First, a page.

• ​If a physician refers the employee to the Sickness Fund's return-to-work coordinator, the likelihood of getting a response is much higher.
​Employees who fail to respond* risk losing 2.5% of their incapacity benefits.

*Currently, many questionnaires never come back filled in. The figure is as high as 40% among members of the Christian, Independent, Liberal and Neutral groups of Sickness Funds. And roughly 20% for members of the Socialist group of Sickness funds.

  • The procedure to fire an employee on medical grounds will be entirely separate from the assistance programme. Employers will have to wait a full nine months before they can start such a procedure. This way, the return-to-work assistance can be spread out over a longer period of time.

  • Companies with large numbers of long-term sick leave cases will have to set aside 0.625% of their quarterly payroll in a prevention fund (used to improve working conditions).  Only employees under the age of 55 with at least three years of service at the company will be eligible.
​Up to 2.5% of the total annual payroll.

To support this "upgraded" reintegration policy, the government plans to recruit 60 reintegration coordinators at the Sickness Fund level by year-end 2023.

The power of our Return To Work programme
It's abundantly clear that the previous government reintegration programme was inadequate. The new plans are more ambitious, and the recruitment of 60 coordinators is already a step in the right direction. At the same time, this new approach has yet to prove its effectiveness. Meanwhile, the huge and ever-rising number of long-term sick leave cases has a significant social and economic impact. All the more reason to offer supplementary initiatives with a proven track record, such as our Return To Work assistance: no less than 72% of the employees who started a programme with one of our care partners are back at work after only six months.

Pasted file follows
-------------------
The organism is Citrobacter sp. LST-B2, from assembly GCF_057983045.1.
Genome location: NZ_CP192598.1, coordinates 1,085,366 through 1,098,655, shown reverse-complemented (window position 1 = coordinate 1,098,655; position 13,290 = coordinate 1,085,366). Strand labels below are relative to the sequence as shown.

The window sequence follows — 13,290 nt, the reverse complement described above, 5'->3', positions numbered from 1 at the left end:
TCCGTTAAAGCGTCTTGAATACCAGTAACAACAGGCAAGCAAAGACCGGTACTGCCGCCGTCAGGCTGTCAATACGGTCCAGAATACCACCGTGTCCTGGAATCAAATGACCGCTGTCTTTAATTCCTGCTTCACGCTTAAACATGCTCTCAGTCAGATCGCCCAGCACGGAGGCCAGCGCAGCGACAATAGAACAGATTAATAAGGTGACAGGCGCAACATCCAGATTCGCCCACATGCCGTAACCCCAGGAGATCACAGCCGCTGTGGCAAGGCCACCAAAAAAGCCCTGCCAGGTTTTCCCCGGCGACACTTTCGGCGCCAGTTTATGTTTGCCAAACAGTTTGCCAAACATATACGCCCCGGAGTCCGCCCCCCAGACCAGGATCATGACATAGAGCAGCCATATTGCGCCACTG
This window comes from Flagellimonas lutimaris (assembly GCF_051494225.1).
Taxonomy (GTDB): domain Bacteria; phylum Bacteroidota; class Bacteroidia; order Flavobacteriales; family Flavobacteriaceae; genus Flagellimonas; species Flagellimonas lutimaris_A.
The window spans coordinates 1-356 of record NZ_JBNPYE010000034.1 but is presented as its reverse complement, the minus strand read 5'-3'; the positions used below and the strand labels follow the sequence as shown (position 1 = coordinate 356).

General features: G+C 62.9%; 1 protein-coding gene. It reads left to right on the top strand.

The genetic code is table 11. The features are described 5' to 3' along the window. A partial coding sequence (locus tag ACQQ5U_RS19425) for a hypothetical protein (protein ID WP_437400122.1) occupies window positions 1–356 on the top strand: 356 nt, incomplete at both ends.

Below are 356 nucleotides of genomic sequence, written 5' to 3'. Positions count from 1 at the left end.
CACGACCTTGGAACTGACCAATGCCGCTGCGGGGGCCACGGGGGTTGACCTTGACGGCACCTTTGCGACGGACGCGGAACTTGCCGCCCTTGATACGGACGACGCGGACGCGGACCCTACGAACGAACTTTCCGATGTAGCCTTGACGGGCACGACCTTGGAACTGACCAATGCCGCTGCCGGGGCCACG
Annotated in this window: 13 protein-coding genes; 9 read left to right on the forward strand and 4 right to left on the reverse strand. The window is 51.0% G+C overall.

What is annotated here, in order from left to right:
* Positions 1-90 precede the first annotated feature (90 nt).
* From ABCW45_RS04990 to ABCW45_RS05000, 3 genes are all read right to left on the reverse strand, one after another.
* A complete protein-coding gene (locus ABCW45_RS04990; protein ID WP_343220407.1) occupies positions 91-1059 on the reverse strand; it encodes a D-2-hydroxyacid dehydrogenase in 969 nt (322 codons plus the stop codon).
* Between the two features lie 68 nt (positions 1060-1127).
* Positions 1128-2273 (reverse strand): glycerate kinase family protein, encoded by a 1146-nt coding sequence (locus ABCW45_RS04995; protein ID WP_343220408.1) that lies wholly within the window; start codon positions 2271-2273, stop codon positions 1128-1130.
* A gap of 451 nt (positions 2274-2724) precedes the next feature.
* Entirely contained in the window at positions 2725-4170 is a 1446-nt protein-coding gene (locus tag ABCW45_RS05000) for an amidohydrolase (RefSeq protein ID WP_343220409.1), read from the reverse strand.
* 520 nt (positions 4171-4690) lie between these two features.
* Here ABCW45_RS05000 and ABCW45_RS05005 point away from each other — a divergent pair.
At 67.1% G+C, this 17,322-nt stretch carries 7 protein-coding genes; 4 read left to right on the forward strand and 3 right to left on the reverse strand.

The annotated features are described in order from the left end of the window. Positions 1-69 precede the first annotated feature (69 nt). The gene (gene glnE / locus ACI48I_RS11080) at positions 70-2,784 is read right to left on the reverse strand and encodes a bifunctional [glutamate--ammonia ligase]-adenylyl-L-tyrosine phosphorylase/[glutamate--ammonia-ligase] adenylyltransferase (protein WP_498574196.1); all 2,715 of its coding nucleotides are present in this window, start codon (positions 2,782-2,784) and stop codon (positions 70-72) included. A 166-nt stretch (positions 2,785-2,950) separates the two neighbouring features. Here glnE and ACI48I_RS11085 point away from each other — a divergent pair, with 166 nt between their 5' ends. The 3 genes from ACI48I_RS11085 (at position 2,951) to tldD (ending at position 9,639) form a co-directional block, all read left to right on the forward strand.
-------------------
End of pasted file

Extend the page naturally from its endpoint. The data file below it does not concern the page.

What's the secret to our high success rate? Early intervention is key, and return-to-work assistance needs to be part of your HR policy and tailored to the specific needs of the individual, especially in cases of burnout. And that is the strength of AG's approach, plus employers can choose from among the four specialised care providers that we have carefully selected. A rapid declaration of incapacity for work, even if the waiting period has not yet expired, helps to make this approach even more efficient.

The success of Return To Work lies in its proactive and quick response and individually-tailored support for each employee who voluntarily participates in the programme, delivered via our network of specialised care providers. 

Our approach is complementary to the government measures, and our role remains very important in the fight against long-term sick leave cases, especially when the cause is burnout syndrome. 

In addition, scientific research shows that a comprehensive, sustainable policy with preventive​​ as well as curative measures contributes to better workplace wellbeing and has a positive effect on long-term absenteeism.

Read more about Return To Work